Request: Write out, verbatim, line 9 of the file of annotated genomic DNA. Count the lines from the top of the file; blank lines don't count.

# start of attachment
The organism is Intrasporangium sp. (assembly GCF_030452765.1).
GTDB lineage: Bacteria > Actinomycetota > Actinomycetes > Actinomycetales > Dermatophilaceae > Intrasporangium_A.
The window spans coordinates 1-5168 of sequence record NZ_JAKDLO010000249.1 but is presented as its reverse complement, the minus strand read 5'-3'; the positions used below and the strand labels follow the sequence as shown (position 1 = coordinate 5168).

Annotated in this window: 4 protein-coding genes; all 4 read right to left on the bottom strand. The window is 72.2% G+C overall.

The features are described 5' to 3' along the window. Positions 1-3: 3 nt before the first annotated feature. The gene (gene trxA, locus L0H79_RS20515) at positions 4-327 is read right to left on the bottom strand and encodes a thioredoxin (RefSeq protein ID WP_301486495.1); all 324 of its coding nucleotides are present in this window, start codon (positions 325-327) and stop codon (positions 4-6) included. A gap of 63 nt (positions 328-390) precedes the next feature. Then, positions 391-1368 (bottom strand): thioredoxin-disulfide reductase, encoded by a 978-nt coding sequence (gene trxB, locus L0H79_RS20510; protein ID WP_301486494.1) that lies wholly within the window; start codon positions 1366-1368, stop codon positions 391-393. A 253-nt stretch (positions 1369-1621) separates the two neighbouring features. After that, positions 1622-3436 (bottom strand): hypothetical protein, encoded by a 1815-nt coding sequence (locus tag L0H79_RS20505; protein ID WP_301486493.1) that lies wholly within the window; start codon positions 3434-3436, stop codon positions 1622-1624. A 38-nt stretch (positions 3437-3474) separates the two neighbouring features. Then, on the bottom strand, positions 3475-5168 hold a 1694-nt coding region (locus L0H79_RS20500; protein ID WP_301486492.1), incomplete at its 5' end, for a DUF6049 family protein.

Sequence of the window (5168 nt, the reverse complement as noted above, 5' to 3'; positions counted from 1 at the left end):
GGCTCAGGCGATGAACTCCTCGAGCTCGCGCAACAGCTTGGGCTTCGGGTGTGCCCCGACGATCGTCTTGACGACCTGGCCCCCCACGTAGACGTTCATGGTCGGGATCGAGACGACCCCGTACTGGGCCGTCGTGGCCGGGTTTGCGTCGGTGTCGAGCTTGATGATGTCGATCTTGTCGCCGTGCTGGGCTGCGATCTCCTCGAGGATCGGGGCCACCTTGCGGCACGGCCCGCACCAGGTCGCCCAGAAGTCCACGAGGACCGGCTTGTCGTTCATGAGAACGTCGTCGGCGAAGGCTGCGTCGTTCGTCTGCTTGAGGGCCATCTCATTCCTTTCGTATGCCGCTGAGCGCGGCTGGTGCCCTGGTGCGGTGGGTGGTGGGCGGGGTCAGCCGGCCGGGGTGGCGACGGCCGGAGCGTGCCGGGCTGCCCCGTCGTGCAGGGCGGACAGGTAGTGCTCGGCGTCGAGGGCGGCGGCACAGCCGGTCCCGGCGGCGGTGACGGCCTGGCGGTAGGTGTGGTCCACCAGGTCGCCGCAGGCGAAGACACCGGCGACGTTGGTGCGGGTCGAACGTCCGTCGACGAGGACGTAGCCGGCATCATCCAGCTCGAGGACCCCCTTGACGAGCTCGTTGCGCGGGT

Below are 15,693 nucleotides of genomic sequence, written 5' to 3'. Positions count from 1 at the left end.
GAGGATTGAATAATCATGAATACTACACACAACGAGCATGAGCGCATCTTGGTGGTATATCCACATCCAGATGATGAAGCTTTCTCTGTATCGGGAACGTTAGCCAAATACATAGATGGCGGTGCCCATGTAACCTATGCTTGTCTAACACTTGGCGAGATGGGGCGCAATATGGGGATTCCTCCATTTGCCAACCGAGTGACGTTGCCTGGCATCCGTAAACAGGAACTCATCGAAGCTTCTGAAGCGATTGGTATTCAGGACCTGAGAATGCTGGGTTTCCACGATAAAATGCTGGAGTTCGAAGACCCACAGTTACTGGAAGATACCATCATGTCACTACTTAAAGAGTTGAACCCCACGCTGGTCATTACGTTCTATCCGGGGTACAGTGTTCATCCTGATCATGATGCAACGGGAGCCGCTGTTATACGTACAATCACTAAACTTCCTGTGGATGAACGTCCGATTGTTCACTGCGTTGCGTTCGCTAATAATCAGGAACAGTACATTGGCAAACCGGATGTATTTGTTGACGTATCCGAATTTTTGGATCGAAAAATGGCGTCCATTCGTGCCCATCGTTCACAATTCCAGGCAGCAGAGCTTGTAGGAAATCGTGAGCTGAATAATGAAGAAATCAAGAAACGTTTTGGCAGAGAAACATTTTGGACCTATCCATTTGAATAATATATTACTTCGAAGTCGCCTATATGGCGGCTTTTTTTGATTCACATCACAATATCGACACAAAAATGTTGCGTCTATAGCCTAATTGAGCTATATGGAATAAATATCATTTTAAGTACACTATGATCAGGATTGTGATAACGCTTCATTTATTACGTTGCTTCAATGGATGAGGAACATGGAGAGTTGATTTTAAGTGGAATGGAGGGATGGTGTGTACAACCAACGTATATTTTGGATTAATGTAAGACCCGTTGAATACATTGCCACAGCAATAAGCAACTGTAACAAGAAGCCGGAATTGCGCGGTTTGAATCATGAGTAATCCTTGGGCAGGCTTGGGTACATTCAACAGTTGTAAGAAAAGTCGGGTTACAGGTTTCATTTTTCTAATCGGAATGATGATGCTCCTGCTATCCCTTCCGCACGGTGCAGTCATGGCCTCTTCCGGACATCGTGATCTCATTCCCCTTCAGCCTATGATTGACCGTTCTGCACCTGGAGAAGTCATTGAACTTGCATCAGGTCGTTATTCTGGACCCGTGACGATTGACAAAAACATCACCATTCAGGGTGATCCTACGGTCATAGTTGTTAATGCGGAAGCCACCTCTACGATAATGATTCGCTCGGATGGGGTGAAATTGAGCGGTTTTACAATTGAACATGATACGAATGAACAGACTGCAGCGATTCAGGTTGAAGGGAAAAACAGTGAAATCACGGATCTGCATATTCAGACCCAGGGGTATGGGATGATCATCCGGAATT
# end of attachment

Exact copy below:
GAGGATTGAATAATCATGAATACTACACACAACGAGCATGAGCGCATCTTGGTGGTATATCCACATCCAGATGATGAAGCTTTCTCTGTATCGGGAACGTTAGCCAAATACATAGATGGCGGTGCCCATGTAACCTATGCTTGTCTAACACTTGGCGAGATGGGGCGCAATATGGGGATTCCTCCATTTGCCAACCGAGTGACGTTGCCTGGCATCCGTAAACAGGAACTCATCGAAGCTTCTGAAGCGATTGGTATTCAGGACCTGAGAATGCTGGGTTTCCACGATAAAATGCTGGAGTTCGAAGACCCACAGTTACTGGAAGATACCATCATGTCACTACTTAAAGAGTTGAACCCCACGCTGGTCATTACGTTCTATCCGGGGTACAGTGTTCATCCTGATCATGATGCAACGGGAGCCGCTGTTATACGTACAATCACTAAACTTCCTGTGGATGAACGTCCGATTGTTCACTGCGTTGCGTTCGCTAATAATCAGGAACAGTACATTGGCAAACCGGATGTATTTGTTGACGTATCCGAATTTTTGGATCGAAAAATGGCGTCCATTCGTGCCCATCGTTCACAATTCCAGGCAGCAGAGCTTGTAGGAAATCGTGAGCTGAATAATGAAGAAATCAAGAAACGTTTTGGCAGAGAAACATTTTGGACCTATCCATTTGAATAATATATTACTTCGAAGTCGCCTATATGGCGGCTTTTTTTGATTCACATCACAATATCGACACAAAAATGTTGCGTCTATAGCCTAATTGAGCTATATGGAATAAATATCATTTTAAGTACACTATGATCAGGATTGTGATAACGCTTCATTTATTACGTTGCTTCAATGGATGAGGAACATGGAGAGTTGATTTTAAGTGGAATGGAGGGATGGTGTGTACAACCAACGTATATTTTGGATTAATGTAAGACCCGTTGAATACATTGCCACAGCAATAAGCAACTGTAACAAGAAGCCGGAATTGCGCGGTTTGAATCATGAGTAATCCTTGGGCAGGCTTGGGTACATTCAACAGTTGTAAGAAAAGTCGGGTTACAGGTTTCATTTTTCTAATCGGAATGATGATGCTCCTGCTATCCCTTCCGCACGGTGCAGTCATGGCCTCTTCCGGACATCGTGATCTCATTCCCCTTCAGCCTATGATTGACCGTTCTGCACCTGGAGAAGTCATTGAACTTGCATCAGGTCGTTATTCTGGACCCGTGACGATTGACAAAAACATCACCATTCAGGGTGATCCTACGGTCATAGTTGTTAATGCGGAAGCCACCTCTACGATAATGATTCGCTCGGATGGGGTGAAATTGAGCGGTTTTACAATTGAACATGATACGAATGAACAGACTGCAGCGATTCAGGTTGAAGGGAAAAACAGTGAAATCACGGATCTGCATATTCAGACCCAGGGGTATGGGATGATCATCCGGAATT